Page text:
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You're assuming that only "reproducible" results are valid, which is incorrect. Results that are reproducible within a lab, but not when attempted by other people in different settings indicate that there's an unaccounted for variable, and that falls into the 89%. There's still something valuable there, it's just that we don't yet know all the variables.

We could just give up, or we could try to continue study of something incredibly complex. Given that we are gaining some ground, it's clearly not a useless endeavor, it's just an extremely difficult one.




If its not reproducible it is not science.

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Define reproducible, in the terms of the precise actions that people take. Is it reproducible if the same scientist repeats the experiment in the same lab and gets the same results? Because that's the current bar of reproducibility, and that 89% that is not "reproducible" certainly passed that bar.

What was being tested was a different lab, with different materials, trying to get the "same" results, for some definition of same. If you give 100 programmers an algorithms book, and tell them to produce code for a binary search, and only 25% of the programmers are able to make something that works, does that mean that binary search is only 25% reproducible?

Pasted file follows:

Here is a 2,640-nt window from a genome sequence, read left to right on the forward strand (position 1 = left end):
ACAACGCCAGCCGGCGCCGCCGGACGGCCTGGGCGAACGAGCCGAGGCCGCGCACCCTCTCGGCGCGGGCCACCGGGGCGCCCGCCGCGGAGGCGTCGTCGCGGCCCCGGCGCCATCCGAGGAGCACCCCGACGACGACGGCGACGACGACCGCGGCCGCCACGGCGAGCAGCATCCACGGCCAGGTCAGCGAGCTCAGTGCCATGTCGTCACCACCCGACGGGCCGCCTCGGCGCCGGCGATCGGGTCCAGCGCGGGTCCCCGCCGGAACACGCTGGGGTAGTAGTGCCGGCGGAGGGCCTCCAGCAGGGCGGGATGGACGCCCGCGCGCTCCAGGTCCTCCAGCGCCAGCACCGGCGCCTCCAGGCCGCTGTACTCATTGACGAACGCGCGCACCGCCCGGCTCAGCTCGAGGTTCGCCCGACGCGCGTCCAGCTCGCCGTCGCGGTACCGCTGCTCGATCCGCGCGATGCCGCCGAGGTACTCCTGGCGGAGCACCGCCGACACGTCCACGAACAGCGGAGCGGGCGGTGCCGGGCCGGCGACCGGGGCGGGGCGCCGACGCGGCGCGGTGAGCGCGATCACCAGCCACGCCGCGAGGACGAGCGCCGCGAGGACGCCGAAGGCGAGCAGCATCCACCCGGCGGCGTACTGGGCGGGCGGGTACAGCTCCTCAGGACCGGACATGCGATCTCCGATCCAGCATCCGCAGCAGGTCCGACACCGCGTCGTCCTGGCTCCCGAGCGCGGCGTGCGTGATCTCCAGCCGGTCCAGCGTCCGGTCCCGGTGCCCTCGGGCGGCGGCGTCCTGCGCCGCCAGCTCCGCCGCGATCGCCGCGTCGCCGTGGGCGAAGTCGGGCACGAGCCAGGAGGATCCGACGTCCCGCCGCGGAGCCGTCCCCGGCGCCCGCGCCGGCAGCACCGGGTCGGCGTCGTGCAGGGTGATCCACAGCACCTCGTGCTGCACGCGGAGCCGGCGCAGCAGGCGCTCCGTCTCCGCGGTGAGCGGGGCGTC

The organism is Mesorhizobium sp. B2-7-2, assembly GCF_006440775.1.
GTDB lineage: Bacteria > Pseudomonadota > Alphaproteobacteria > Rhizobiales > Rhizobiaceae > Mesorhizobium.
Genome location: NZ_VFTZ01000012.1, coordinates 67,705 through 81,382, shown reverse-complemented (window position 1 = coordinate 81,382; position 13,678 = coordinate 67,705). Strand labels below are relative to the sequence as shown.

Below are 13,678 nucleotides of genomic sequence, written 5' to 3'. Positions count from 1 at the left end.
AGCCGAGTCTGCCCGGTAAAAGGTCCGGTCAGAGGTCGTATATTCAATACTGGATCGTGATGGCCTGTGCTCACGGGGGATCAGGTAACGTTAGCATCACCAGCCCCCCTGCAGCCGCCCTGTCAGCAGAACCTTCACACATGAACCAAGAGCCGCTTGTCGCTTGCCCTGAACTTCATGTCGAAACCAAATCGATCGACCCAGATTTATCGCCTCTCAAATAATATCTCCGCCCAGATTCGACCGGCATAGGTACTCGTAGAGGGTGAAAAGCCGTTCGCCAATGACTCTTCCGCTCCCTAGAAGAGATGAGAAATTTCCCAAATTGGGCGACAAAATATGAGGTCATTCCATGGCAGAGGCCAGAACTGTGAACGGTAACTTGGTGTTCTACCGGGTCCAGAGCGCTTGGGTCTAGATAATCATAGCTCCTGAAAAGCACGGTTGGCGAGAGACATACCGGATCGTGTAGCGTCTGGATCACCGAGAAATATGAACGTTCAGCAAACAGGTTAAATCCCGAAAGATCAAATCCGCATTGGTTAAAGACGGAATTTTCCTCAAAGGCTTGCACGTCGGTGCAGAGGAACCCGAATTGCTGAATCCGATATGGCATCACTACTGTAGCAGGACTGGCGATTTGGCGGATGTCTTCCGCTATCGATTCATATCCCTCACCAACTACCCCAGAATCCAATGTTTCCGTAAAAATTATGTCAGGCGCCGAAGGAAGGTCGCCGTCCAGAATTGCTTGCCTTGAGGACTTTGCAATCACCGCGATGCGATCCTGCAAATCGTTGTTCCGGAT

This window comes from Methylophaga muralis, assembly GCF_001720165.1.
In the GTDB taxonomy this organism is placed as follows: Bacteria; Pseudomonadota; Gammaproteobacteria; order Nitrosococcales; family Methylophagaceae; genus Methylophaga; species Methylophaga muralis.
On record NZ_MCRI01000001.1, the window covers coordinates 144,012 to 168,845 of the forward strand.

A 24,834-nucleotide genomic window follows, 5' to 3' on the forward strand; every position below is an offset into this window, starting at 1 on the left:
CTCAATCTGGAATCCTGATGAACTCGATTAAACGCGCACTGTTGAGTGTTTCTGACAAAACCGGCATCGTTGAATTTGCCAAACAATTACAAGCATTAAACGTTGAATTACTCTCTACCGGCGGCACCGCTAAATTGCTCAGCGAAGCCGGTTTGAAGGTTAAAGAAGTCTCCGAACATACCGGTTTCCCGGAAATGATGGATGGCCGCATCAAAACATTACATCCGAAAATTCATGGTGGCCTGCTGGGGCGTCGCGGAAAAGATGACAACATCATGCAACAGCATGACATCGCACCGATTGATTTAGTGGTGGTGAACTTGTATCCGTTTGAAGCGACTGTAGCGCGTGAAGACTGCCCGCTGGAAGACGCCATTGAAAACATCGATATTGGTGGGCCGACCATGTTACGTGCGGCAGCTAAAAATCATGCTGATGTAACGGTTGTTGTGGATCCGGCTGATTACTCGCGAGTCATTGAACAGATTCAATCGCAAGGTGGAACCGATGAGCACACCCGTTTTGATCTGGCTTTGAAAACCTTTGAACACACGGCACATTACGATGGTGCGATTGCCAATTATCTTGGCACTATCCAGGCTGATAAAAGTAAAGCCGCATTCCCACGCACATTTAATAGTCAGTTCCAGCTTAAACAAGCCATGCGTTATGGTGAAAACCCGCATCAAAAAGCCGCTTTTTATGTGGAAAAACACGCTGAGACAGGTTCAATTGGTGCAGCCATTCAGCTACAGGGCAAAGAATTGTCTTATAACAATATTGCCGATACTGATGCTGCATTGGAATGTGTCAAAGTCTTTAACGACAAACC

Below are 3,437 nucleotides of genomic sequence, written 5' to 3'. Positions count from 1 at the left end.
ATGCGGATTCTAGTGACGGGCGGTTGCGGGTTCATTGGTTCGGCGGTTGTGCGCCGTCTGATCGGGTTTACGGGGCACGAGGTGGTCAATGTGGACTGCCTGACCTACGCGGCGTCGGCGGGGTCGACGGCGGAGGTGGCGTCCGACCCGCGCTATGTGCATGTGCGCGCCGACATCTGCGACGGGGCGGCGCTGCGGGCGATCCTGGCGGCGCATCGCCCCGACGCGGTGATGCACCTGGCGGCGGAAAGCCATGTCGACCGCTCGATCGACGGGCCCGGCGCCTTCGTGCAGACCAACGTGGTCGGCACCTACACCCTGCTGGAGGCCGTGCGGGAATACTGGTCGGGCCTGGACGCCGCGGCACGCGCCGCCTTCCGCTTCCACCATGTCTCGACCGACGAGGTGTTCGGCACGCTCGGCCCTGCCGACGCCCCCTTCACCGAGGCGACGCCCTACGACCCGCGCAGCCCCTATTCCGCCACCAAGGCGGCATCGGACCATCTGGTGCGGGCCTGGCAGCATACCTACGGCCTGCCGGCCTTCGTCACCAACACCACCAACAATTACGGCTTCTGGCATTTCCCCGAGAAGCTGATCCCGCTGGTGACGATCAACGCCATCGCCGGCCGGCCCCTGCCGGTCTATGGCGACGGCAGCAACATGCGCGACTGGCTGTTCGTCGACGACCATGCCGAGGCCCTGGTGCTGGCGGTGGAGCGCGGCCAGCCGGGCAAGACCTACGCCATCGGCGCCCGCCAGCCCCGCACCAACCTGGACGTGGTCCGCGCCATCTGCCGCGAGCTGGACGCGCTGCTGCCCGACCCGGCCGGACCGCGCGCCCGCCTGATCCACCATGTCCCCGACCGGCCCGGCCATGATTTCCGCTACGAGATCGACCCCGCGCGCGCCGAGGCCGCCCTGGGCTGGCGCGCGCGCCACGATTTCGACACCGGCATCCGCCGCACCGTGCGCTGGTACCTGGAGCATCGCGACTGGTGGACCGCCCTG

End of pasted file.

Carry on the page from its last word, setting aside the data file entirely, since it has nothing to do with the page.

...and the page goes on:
If five different companies benchmark five different web frameworks for their application, and come to 2-4 different answers about which one is the 'best,' does that mean that the benchmarks are not reproducible? Of course not.

What's being highlighted here in this study is the extreme diversity of biological models. And one doesn't necessarily expect exact reproducibility in other people's hands, because we simply don't have technology to characterize every single aspect of a biological model, and it's impossible sometimes to even recreate the exact same biological context. Is something "reproducible" if it means that it replicates in 5% of other cell lines, 25% of other cell lines?

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>Is it reproducible if the same scientist repeats the >experiment in the same lab and gets the same results? >Because that's the current bar of reproducibility, and that >89% that is not "reproducible" certainly passed that bar.

I don't follow you here. The above does not seem to be the current meaning of "reproducible":

http://en.wikipedia.org/wiki/Reproducibility

The same person doing the same experiment is repeatable, not reproducible. And I don't believe even the repeatable bar has been met, as very few projects have funding to do the same experiment twice.

The fact that a given investigator can "repeat" his experiment have very low weight among professional scientists, because we are all human. Irving Langmuir's famous talk about Pathological Science, and especially the sad story of N-rays, is a warning to every scientist.

http://en.wikipedia.org/wiki/Pathological_science